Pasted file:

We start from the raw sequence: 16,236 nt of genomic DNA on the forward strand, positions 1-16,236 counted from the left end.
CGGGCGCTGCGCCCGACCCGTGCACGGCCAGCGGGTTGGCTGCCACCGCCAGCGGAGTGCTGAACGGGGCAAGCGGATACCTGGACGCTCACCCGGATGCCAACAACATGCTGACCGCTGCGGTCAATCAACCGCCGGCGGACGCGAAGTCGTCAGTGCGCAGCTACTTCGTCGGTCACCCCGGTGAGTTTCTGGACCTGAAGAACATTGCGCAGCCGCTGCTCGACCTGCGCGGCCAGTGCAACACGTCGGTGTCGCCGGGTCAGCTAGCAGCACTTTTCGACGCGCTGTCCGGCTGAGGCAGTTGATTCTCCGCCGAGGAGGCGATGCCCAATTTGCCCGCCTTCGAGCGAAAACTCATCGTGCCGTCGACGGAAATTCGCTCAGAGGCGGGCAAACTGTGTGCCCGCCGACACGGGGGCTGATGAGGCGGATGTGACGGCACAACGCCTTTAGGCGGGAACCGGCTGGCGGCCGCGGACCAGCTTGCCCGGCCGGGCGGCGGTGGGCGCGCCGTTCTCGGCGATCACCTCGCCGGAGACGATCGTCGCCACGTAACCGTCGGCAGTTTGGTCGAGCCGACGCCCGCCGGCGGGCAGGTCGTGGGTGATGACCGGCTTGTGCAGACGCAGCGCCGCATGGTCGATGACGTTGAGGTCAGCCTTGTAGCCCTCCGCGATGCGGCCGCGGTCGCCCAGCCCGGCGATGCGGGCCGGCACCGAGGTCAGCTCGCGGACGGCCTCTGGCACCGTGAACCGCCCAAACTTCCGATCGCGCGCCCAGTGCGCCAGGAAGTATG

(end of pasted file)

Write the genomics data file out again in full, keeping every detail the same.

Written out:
We start from the raw sequence: 16,236 nt of genomic DNA on the forward strand, positions 1-16,236 counted from the left end.
CGGGCGCTGCGCCCGACCCGTGCACGGCCAGCGGGTTGGCTGCCACCGCCAGCGGAGTGCTGAACGGGGCAAGCGGATACCTGGACGCTCACCCGGATGCCAACAACATGCTGACCGCTGCGGTCAATCAACCGCCGGCGGACGCGAAGTCGTCAGTGCGCAGCTACTTCGTCGGTCACCCCGGTGAGTTTCTGGACCTGAAGAACATTGCGCAGCCGCTGCTCGACCTGCGCGGCCAGTGCAACACGTCGGTGTCGCCGGGTCAGCTAGCAGCACTTTTCGACGCGCTGTCCGGCTGAGGCAGTTGATTCTCCGCCGAGGAGGCGATGCCCAATTTGCCCGCCTTCGAGCGAAAACTCATCGTGCCGTCGACGGAAATTCGCTCAGAGGCGGGCAAACTGTGTGCCCGCCGACACGGGGGCTGATGAGGCGGATGTGACGGCACAACGCCTTTAGGCGGGAACCGGCTGGCGGCCGCGGACCAGCTTGCCCGGCCGGGCGGCGGTGGGCGCGCCGTTCTCGGCGATCACCTCGCCGGAGACGATCGTCGCCACGTAACCGTCGGCAGTTTGGTCGAGCCGACGCCCGCCGGCGGGCAGGTCGTGGGTGATGACCGGCTTGTGCAGACGCAGCGCCGCATGGTCGATGACGTTGAGGTCAGCCTTGTAGCCCTCCGCGATGCGGCCGCGGTCGCCCAGCCCGGCGATGCGGGCCGGCACCGAGGTCAGCTCGCGGACGGCCTCTGGCACCGTGAACCGCCCAAACTTCCGATCGCGCGCCCAGTGCGCCAGGAAGTATG